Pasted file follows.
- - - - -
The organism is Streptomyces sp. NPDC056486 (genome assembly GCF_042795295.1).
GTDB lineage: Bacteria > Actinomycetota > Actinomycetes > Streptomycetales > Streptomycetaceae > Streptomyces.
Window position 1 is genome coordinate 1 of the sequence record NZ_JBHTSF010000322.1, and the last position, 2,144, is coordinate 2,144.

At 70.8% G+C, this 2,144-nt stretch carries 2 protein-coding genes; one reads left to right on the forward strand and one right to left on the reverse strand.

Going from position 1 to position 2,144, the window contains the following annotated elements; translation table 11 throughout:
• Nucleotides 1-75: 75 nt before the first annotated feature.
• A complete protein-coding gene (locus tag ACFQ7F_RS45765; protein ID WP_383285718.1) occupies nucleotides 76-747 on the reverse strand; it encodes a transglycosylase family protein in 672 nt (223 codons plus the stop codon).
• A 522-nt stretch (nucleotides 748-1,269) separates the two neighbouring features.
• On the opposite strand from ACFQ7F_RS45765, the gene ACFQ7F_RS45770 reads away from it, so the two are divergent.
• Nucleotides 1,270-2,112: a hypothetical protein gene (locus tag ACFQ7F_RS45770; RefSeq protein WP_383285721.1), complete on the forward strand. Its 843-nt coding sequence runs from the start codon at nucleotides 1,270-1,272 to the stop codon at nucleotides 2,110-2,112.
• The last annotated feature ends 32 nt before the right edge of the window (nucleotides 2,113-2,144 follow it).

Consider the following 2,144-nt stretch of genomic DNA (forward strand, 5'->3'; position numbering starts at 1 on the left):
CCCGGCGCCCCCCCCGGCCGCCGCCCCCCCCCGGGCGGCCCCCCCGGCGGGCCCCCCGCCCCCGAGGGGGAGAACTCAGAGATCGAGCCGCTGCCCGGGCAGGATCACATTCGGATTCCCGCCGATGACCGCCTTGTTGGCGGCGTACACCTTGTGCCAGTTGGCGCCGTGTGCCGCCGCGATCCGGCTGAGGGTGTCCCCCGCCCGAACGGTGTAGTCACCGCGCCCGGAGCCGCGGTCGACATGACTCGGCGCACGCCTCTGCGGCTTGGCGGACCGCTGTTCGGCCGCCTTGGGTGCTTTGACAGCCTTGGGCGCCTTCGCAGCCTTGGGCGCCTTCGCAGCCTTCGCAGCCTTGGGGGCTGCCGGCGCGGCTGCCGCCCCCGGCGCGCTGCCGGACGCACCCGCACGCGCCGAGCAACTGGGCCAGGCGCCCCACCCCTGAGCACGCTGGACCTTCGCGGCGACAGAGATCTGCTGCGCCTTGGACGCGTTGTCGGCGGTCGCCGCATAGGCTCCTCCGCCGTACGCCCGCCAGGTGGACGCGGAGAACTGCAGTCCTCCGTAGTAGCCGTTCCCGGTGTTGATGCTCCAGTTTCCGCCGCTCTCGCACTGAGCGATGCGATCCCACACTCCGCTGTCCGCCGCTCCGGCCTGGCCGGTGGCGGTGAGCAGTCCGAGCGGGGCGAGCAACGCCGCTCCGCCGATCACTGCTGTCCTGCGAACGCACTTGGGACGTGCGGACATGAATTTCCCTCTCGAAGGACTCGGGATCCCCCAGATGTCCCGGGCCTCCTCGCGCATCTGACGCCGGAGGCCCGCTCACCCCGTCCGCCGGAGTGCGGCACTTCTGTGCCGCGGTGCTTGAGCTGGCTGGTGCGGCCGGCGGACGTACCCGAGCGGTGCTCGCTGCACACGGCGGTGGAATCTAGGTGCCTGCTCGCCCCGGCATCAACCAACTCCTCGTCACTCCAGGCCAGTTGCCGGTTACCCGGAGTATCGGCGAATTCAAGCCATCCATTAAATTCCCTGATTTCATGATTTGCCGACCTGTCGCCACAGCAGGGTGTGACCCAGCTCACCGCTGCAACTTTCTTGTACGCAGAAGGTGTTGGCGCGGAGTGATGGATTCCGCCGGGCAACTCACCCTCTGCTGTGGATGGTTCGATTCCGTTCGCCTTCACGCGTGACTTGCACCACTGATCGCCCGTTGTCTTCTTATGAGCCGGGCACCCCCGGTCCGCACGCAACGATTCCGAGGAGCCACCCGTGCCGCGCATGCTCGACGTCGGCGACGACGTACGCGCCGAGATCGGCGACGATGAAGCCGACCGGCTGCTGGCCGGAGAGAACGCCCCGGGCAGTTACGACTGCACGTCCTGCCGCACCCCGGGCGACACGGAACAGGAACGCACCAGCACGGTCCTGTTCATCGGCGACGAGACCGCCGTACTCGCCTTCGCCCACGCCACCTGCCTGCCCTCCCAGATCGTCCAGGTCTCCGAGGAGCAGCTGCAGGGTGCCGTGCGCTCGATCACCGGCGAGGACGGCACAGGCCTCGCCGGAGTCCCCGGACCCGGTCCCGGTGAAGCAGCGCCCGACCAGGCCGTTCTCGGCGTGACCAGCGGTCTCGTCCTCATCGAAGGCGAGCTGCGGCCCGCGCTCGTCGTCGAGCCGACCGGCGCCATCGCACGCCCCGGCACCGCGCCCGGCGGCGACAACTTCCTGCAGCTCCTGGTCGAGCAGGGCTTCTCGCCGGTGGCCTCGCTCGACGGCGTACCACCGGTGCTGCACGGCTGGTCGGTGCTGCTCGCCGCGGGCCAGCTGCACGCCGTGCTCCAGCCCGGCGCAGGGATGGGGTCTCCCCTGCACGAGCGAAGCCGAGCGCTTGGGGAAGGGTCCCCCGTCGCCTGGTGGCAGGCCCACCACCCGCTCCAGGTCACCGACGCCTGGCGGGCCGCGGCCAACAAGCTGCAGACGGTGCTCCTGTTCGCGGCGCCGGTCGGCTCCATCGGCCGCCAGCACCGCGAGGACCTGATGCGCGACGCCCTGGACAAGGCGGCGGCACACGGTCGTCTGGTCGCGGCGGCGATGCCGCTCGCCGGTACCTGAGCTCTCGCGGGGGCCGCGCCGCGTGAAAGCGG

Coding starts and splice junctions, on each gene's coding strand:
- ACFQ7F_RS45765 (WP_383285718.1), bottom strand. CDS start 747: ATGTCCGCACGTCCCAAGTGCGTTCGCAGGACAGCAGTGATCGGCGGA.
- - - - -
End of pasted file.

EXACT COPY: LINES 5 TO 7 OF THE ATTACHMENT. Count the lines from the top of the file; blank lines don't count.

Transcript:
Going from position 1 to position 2,144, the window contains the following annotated elements; translation table 11 throughout:
• Nucleotides 1-75: 75 nt before the first annotated feature.
• A complete protein-coding gene (locus tag ACFQ7F_RS45765; protein ID WP_383285718.1) occupies nucleotides 76-747 on the reverse strand; it encodes a transglycosylase family protein in 672 nt (223 codons plus the stop codon).